Standardized variables are collected at each outpatient visit, or hospital admission for an HIV-related clinical event or a new treatment prescription, or at least every 6 months. Reported cases are adjusted for delay in reporting, under-reporting, and missing data. To estimate the distribution of times from infection to diagnosis, we used data from the HIV surveillance system and statistical modelling.
The method has been described elsewhere. For the purpose of this study, we report here the estimated distribution of times from infection to diagnosis for individuals who were newly infected with HIV in ; estimated distributions for individuals infected in previous or subsequent years were similar results not shown. Individuals who entered care and did not initiate treatment, and individuals who initiated treatment and did not achieve viral suppression were censored at the time of last known contact.
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From these data, we obtained nonparametric estimates of the cumulative distribution functions accounting for censoring. We then used the 4 estimated distributions and the inversion method to generate 10, random values for each time interval. Mean, median, and interquartile range were calculated for each time interval. To estimate the number of individuals living with undiagnosed HIV, we used estimates of HIV incidence and distribution of times from infection to diagnosis, obtained as aforementioned. The method and results have been described elsewhere. Two thousand bootstrap estimates were obtained.
A fraction of these individuals were aware of their HIV infection for several months, whereas others just discovered their HIV status. To estimate the number of HIV-infected individuals in care in , we used data from the general social insurance scheme. In , the number of individuals affiliated to the general social insurance scheme who had active ALD status for HIV was 96, Statistical comparisons between HIV exposure groups were carried out with the nonparametric Kruskal—Wallis test.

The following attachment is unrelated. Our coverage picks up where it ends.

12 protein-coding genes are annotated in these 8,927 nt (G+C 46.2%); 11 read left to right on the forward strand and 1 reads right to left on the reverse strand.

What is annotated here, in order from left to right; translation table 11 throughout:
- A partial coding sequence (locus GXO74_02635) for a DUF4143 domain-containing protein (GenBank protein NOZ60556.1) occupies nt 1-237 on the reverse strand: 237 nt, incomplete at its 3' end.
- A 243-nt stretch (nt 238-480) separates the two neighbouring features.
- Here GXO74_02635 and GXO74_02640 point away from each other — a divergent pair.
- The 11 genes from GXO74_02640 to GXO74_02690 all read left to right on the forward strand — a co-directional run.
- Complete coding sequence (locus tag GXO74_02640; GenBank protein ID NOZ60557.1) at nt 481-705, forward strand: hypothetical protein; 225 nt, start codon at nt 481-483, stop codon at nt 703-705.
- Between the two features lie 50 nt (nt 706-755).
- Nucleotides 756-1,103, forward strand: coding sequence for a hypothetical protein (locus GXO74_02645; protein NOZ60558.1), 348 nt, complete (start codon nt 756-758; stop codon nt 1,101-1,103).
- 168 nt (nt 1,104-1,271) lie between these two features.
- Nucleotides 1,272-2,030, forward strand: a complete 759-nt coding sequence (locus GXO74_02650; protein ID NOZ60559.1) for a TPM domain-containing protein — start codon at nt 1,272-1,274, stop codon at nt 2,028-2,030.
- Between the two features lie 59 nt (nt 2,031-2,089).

Among these, The prevalence of HIV in the general population was 0. Among the , individuals living with HIV, Among individuals diagnosed with HIV, IDUs had the highest percentages at every stage of the care continuum, followed by French-national heterosexual women and MSM with intermediate percentages, and then by French-national heterosexual men and non-French national heterosexuals with the lowest percentages.
The overall median time from infection to reaching viral suppression was 6. It comprised 4 steps: a median time of 3. Once on cART, the median time to reaching viral suppression was around 0. Ensuring early universal access to cART and viral suppression is critical to achieve maximum individual and public health benefits of cART. In this study, we evaluated both the cascade and the timing of HIV care in a specific setting, and we revealed 2 major findings that could likely be extrapolated to other settings.
High coverage of cART and viral suppression can coexist with large gap between time of HIV infection and time of viral suppression. Evaluating patient flow-time through the continuum of HIV care is key to identifying what kind of actions is required to accelerate access to cART and viral suppression. Findings at the group level show that there is no straightforward relationship between the rates of viral suppression and the time to reach viral suppression.
IDUs had the longest median time intervals 9.
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These paradoxical results at first sight can be easily reconciled by considering the different nature of the 2 metrics used to describe access to cART and viral suppression. Indeed, the time from HIV infection to viral suppression measures the pace of access to HIV care and treatment in the recent past, whereas the coverage of cART and viral suppression is an aggregate measure of what happened in terms of HIV transmission, access to care and treatment, retention in care, and survival rates since the beginning of the HIV epidemic. In this group, HIV transmission has substantially decreased over time due to needle program exchange, from several thousand new infections per year in the s to around per year in the mids.